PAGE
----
One of the most recognizable toys in the world is Lego. As a matter of fact, in February 2015, Lego was determined to be the “World’s most powerful brand,” replacing the Ferrari automobile. Today, the Lego brand consists of movies, games, competitions, six Legoland amusement parks and over 600 billion Lego pieces that have been created. The modern Lego brick design was patented on January 28, 1958.

The Lego Group, a private company based in Bullund, Denmark, began marketing and creating Lego in 1949, but the company was born in the workshop of Danish carpenter Ole Kirk Christiansen, who began selling wooden toys in 1932. Lego derives from the Danish “leg godt” which means play well.

Given the popularity of Lego all over the world, including in observant Jewish homes, the question arose whether one can play with Lego on Shabbat. One of the prohibited productive acts of Shabbat (m’lachot) is boneh, building, which is generally understood as being accomplished through creating a roof, and assembling various items together in a permanent way. Would playing with Lego bricks constitute boneh? Others have noted that by using smaller Lego bricks, one could actually sculpt, which falls under the forbidden category of writing.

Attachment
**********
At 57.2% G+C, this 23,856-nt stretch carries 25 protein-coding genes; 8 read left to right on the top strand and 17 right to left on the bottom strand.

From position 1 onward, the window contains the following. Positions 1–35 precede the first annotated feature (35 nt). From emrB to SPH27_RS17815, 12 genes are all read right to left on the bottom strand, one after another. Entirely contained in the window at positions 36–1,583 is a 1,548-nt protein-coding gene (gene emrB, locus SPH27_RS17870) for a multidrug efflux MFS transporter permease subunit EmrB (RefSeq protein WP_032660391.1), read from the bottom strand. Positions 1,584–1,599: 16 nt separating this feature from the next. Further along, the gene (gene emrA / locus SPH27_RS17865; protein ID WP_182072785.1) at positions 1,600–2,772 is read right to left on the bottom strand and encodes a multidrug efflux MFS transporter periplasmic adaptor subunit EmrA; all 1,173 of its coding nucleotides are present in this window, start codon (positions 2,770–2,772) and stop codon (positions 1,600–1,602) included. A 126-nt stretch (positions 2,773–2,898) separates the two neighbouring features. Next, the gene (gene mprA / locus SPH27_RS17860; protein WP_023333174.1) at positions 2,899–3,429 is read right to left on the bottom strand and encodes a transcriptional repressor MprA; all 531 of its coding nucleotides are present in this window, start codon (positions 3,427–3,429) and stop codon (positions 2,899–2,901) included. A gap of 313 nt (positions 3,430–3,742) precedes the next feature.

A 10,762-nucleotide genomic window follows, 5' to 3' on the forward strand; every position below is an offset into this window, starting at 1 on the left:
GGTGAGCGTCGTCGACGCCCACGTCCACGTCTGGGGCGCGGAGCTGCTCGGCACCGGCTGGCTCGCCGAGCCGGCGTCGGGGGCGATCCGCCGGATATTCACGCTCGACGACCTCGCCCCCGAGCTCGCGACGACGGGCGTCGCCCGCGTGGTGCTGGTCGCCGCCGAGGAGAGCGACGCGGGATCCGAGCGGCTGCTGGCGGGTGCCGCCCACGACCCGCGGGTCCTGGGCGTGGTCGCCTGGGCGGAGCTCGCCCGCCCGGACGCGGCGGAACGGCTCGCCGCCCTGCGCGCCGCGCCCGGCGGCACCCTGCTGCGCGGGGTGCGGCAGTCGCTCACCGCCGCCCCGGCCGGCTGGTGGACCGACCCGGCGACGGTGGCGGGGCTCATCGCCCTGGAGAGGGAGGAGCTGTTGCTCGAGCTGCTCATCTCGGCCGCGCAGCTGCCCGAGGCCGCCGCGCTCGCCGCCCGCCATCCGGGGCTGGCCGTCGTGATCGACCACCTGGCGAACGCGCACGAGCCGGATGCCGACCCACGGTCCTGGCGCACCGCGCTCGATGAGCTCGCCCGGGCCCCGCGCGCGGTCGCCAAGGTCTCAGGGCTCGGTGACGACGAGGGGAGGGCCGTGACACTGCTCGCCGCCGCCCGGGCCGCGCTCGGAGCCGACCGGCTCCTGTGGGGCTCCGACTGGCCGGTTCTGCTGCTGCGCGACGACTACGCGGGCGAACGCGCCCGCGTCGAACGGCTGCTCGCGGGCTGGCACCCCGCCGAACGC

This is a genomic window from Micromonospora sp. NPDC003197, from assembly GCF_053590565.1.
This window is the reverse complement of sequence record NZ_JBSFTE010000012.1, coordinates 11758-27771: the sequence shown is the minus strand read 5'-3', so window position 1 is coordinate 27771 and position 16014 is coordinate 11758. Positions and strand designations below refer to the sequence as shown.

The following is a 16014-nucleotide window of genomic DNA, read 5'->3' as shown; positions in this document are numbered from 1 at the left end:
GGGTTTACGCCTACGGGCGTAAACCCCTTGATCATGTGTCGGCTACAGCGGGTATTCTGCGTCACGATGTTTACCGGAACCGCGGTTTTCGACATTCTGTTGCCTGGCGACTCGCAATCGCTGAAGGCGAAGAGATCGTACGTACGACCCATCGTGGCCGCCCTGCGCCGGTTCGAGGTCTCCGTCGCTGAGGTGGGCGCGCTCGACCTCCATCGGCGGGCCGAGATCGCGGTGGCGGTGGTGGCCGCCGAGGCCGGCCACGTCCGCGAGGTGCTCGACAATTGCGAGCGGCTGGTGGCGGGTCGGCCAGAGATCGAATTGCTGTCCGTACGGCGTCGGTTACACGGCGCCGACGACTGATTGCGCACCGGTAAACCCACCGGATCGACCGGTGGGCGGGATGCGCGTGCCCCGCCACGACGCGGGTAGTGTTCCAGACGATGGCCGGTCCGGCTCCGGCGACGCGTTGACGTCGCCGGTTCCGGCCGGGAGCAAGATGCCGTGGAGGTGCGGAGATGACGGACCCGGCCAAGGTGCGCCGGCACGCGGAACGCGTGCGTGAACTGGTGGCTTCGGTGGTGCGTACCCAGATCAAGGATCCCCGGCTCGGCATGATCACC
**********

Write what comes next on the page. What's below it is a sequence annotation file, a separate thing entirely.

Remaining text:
When discussing the prohibited productive acts of Shabbat, an important factor to be considered is whether the resulting structure is intended to be permanent or temporary. This, of course, is a factor in using Lego. Most would argue that the normal use of Lego is to build and then to disassemble what was built in order to use the Lego blocks to build something else.

Most rabbis argue that connecting Lego bricks without any type of glue, nails or screws, and knowing that what was built is not meant to be permanent, does not fall under the category of boneh (building) and is permissible on Shabbat. Many feel, however, that games such as Lego, while technically permitted, should be avoided by adults and should be reserved for children.

NOTE: As with all Treats dealing with issues of halacha (points of Jewish law), one should consult one’s local rabbi for practical application.

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